Protecting your business – how you can beat insolvency

Posted on 17 Jun 2016 by

Insolvency and a subsequent liquidation can be a stressful and trying time for directors and owners of businesses. One of the best ways to beat insolvency is to take action quickly before things get to the stage where they are too bad to change.

In this article we’ll give you few ideas to help you keep your business away from a company liquidation.

We often hear of firms getting into trouble when one of their customers in turn faces difficulty. Our first tip is to make sure that your customer base is sufficiently diversified so that you don’t find yourself relying on one or two customers for the majority of your income.

Try performing a Pareto analysis on your income and your profit. If you find that 80% of your turnover or profit coming from 20% of your client base then it’s a clear sign that you need to diversify.

The second tip is to consider insuring your customers. Debt insurance provides cover for invoices that are owed to you in case your customer goes bust or the debt turns bad. Of course there’s a cost, but it’s small in comparison to losing your livelihood.

The old saying “Turnover is vanity, profit is sanity” was never truer when ensuring that your business doesn’t face insolvency. Too often business owners chase income at all costs without thinking about the effect on their bottom line. Think about shedding unprofitable customers and product lines and concentrate instead on the things that do make you money.

Alongside profit, cash is the lifeblood of a business. Having the cash to pay your creditors when due is one of the key tests of whether a business is insolvent or not.

Probably the easiest method of raising cash, and the most often forgotten is having a great credit control policy.

Although they pay their suppliers on time, many businesses either forget or feel bad about expecting their customers to pay them promptly in turn. Bu the truth is that if the company continues to allow debtors to lag in their payments then sooner or later they will run out of money.

Having a clear credit control policy and an excellent credit control person will not only increase the company’s cash position it will also increase profitability. Research shows that debts that are collected quickly after the expiry of the term are less likely to end up going bad and being written off meaning that the bottom line will look better.

Having access to cash is clearly an important part of protecting your business against getting into financial trouble but one of the things you need to do when times are good is to arrange a suite of different lines of finance.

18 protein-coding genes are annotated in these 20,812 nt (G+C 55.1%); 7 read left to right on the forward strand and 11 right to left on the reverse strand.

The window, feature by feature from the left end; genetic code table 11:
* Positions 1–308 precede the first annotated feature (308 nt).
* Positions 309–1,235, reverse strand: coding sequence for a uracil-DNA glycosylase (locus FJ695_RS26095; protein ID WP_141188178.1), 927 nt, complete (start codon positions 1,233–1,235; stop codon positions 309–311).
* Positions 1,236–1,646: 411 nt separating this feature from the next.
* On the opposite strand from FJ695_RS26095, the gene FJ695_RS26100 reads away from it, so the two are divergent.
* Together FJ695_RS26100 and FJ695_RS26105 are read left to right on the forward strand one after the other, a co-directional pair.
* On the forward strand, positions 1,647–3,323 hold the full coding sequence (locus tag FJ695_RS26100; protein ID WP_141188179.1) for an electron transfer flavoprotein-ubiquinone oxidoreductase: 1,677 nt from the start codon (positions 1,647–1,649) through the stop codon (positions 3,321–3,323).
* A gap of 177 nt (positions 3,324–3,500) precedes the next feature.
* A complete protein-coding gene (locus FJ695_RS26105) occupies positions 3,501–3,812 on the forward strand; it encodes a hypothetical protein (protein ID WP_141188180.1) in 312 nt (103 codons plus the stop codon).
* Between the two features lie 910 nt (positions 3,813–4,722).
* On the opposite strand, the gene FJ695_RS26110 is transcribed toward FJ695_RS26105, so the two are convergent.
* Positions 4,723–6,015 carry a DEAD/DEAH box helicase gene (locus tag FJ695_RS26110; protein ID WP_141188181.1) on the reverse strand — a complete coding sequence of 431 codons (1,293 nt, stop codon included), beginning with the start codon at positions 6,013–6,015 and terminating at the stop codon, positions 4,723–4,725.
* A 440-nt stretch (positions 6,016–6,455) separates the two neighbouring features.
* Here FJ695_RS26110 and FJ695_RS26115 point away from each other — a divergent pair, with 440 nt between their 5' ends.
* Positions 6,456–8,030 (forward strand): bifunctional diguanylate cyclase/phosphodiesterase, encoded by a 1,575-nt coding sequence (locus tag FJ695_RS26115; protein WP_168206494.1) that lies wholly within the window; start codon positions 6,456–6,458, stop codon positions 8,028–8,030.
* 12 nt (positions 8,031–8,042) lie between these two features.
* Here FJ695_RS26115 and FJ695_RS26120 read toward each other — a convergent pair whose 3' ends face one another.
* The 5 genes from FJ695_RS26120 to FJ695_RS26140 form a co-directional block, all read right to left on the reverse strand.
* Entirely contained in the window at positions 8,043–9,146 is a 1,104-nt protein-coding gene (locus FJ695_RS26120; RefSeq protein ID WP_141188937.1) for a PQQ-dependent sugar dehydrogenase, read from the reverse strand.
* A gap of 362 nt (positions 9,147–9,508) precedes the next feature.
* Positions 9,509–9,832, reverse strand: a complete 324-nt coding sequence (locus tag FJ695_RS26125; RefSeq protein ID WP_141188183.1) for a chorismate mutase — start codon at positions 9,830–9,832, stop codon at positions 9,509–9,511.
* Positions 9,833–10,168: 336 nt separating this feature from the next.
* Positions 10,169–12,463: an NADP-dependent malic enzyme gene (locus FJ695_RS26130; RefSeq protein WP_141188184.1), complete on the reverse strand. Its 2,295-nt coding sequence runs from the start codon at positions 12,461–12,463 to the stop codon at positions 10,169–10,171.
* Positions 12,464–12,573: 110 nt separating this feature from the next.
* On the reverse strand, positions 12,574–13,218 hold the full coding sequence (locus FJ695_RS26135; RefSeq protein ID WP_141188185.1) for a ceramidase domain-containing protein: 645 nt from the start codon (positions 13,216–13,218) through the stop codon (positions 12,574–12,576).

Rather like ensuring you have a portfolio of customers, making sure you have a different variety of sources of ready cash is important because if one of your funders pulls the plug you will still be able to operate by using one or more of the alternatives.

Don’t wait until you’re in trouble though. It’s a truism to say that it is always easier to gain access to loan finance when you don’t need it, so when things are going along just fine take some time to arrange a variety of different credit lines to insure yourself against a rainy day.

Speaking of a rainy day, hardly a year goes by without dramatic scenes of floods, hurricanes or droughts. It seems that weather systems are becoming more and more unpredictable so our next tip concerns insurance. It’s not just natural disasters that need to be insured against. Imagine what would happen to your business if you suffered a burglary, or if there was a fire. How would you cope?

Making sure that you have top quality insurance that covers you against all risks and business interruption will give you peace of mind. Just make sure you pay the premiums!

It may seem like a business owner needs to be telepathic to enable them to spot problems before they arrive but there is a method of systematising this.

Environmental scanning is a method of analysing changes to external factors that affect the business such as legal political and technological aspects. A good business owner will use a method such a PESTLE (Political, Economic, Sociological, Technological, Legal and Environmental) to identify these aspects and find methods of countering them should they arise.

Every business has at its heart a set of intellectual property that makes it what it is. It may be skills, copyrights, brands or knowledge that gives it competitive advantage but it is always surprising how few companies actually protect these.

A business that doesn’t have these protections in place is always at risk of a competitor starting up or indeed a staff member leaving and taking all the secrets with them.

Trademarks, copyright protection, non disclosure agreements and legal protections are all just as important as securing the physical space that things are stored in and the security of computer systems.

Our final piece of advice regards the point where the business owner recognises that things are not going well.

It is a normal human reaction to hope that it will all go away but burying your head in the sand is a bad move. Getting in touch with an experienced turnaround specialist will ensure that action is taken in enough time that the business won’t face insolvency or liquidation.

The message has to be that taking action quickly may seem to be admitting defeat but in fact will protect the owners, directors and staff and give the business the very best chance of surviving and thriving into the future.

Although often business owners may suggest that company failure was unexpected and unavoidable that’s rarely the case and in fact using our simple tips will help lessen the chances of a firm getting into trouble. Small changes in the way that organisations do business can protect them against any stormy weather they may encounter.

Brought to you by those nice accountants at www.sochallsmith.co.uk

Category:  |   Tags: